Hey, everybody. Today, I’m gonna tell you what you need
to know about Major Depressive Disorder, what is it, number one. Number two, what do we do?
What are our treatment options? And there are a lot.
So let’s get going. I’ve got my DSM, ♪ my DSM ♪. Okay, and so, it says, If you’re having trouble functioning in
your daily life and you’ve had at least five of these symptoms for more than
two weeks, which is such a short period of time for the DSM because
two weeks is not a long time, but you must have depressed mood
and loss of interest or pleasure. You know I’ve talked about before
like anhedonia? That’s the word that we use for that
number two, loss of pleasure or interest? You must have that as well as
depressed mood to even be considered to have MDD. What are the symptoms that we may have,
and we have to have five or more? Depressed mood most of the day. That’s number one. Number two, markedly diminished interest
or pleasure in all or almost all activities. So the anhedonia again. Number three is appetite disturbance. We’re either eating more than normal
or not as much as normal. Number four, hypersomnia or insomnia. Now, you can see how these can
vary, right? We’re having a lot.
We’re eating too much. We’re sleeping too much.
Or we’re not eating enough. Or we’re not sleeping too much. It seems we’ve been doing
the same thing, right? No, because if you remember,
we rewind back [makes rewind noise], I say that you must represent a change
from previous functioning. We’re changing. If we didn’t sleep much and now
we’re sleeping a lot, that’s a change from previous functioning. If we ate a lot and now
we’re not eating much, that’s a change. That’s why these are put
together in the same kind of thing, okay? Next, number five,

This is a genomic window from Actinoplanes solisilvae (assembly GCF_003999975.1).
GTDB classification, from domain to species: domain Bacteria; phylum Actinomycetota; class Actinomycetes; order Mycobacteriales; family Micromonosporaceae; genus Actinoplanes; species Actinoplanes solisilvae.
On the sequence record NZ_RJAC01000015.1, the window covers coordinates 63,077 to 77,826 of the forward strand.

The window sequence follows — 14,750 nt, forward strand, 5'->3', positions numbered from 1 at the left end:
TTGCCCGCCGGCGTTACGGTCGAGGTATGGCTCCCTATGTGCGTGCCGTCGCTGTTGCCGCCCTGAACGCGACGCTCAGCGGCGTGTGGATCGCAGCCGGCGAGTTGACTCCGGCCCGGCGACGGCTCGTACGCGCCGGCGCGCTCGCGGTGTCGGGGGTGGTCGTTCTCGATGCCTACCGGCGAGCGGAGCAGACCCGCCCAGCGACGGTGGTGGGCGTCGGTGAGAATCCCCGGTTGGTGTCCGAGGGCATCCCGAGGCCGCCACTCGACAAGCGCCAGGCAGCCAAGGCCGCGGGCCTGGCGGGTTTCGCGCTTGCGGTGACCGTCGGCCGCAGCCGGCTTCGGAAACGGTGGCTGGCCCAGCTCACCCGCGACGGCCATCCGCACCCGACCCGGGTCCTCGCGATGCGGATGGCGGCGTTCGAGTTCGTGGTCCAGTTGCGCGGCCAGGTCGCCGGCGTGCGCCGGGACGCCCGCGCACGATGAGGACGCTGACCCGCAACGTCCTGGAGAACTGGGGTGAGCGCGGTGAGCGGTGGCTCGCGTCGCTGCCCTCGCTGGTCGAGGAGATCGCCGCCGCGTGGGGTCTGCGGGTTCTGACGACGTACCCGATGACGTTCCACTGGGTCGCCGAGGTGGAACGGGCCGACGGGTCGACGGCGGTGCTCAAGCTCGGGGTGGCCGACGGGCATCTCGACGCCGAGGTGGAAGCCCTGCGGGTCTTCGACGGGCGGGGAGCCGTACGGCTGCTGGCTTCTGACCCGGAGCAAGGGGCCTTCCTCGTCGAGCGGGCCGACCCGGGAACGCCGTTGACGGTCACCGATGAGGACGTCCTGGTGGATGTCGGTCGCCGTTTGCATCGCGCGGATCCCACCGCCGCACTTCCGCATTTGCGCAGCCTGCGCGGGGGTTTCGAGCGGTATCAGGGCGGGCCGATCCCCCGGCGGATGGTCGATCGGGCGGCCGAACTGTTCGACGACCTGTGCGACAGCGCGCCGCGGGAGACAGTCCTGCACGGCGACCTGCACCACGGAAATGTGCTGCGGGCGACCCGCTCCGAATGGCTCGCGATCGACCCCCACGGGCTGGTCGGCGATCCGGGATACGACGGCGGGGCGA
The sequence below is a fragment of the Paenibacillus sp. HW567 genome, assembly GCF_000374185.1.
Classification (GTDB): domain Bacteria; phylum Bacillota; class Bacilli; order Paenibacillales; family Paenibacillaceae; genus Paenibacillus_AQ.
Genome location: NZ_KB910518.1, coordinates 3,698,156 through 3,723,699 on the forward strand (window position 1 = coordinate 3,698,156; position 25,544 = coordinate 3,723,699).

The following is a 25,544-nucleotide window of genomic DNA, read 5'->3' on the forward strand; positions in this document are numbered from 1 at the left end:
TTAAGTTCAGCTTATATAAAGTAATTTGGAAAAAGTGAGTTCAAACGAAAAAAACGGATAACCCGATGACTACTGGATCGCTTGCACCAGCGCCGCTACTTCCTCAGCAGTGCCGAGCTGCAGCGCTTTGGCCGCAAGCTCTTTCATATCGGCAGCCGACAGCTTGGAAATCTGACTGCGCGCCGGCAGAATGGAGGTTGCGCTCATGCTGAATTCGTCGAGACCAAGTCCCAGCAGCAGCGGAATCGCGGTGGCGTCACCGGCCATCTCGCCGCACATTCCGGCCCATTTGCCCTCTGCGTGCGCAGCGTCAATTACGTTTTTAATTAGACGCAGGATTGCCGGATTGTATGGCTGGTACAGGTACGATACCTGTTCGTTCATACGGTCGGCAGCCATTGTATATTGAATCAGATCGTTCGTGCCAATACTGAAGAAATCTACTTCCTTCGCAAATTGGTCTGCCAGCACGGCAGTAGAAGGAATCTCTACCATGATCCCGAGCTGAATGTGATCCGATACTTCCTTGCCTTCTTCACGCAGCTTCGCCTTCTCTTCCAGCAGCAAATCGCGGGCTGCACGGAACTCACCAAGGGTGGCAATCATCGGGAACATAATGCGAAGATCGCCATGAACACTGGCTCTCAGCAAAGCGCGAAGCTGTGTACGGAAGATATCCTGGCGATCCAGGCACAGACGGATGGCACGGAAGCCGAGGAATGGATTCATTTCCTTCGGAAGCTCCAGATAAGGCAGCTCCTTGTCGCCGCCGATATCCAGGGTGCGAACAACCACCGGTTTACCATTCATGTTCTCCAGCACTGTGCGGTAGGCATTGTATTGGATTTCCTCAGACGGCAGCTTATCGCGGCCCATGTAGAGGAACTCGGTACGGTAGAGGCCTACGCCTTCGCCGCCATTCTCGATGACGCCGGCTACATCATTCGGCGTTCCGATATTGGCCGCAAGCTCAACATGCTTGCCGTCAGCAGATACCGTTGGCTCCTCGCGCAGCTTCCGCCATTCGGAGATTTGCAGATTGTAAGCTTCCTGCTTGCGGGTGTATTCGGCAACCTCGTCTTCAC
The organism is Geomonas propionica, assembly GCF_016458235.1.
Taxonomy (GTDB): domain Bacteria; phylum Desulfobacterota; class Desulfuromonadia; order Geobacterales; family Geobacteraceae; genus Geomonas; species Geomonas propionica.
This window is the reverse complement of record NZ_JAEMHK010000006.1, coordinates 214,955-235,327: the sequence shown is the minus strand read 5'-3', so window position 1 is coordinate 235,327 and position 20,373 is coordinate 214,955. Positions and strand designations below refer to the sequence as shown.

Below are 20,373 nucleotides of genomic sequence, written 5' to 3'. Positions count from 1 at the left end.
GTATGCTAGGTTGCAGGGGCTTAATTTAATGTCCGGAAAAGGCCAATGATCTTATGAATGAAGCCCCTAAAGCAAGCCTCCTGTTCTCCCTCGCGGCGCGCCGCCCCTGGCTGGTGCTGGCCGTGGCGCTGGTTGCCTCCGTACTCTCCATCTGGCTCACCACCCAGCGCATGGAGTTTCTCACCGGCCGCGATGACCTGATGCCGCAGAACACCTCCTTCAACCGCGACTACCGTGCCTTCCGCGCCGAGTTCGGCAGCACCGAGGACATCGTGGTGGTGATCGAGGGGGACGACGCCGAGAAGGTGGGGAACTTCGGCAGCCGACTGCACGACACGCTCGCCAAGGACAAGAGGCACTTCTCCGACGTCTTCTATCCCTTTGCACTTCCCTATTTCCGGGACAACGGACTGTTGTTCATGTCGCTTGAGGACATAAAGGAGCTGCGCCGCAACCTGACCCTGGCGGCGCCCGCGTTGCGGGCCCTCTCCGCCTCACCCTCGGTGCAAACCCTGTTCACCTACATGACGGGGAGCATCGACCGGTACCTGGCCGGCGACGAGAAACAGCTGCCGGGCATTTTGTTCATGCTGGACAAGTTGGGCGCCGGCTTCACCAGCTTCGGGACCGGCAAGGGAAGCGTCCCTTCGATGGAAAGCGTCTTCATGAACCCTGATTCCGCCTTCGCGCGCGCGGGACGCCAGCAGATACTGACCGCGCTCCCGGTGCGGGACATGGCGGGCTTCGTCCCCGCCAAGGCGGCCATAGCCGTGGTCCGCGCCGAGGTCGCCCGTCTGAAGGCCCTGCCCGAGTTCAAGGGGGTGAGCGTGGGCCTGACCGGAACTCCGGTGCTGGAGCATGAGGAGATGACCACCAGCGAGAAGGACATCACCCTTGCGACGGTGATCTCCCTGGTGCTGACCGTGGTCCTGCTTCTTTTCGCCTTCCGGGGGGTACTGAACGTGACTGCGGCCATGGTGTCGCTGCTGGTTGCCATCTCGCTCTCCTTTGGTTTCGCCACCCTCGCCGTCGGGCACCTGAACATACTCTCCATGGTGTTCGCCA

psychomotor agitation or retardation. So that means we’re either moving a lot or
not moving much. It can be hard to get around.
We can feel really sluggish. Or we can feel really anxious. “Oh, my god, I gotta move.
I got things to do.” Either of those. Same type of thing, right?
It’s a change. Now, number six, fatigue
or loss of energy nearly everyday. Now, I would say that this one is
the most common reason for people coming in
to see their doctor. People who have MDD tend to
run into their doctor first. They’ll be like, “I’ve been so tired
and, like, achy. I don’t know what‘s going on with me.” Now, number seven, feelings of
worthlessness or excessive or inappropriate guilt.
Now, I hear from a lot of you that this is something that you struggle with. And I think the emphasis would be
on inappropriate. So think about it. If this is something
you’re struggling with, is it warranted? Has something happened recently, like
really happened a significant thing, to warrant the amount of guilt, shame,
whatever you’re feeling? If not, you may want to talk to your
doctor and see a therapist. Number eight, diminished ability to think
or concentrate or indecisiveness. I made a video about, I don’t know,
two months ago. The most overlooked symptom of depression—
this was it. Do you read, re-read?
Do you watch TV and be like, “I have no idea what just happened”? Are you like my mother?
You’re like 45 minutes into a movie, and you’re like, “I think I’ve
seen this before”. You may want to talk to your doctor.
She really does that. It’s really annoying. I love her,
but hi, Mom. The last one, number nine, is
recurrent thoughts of death. This is also one that we will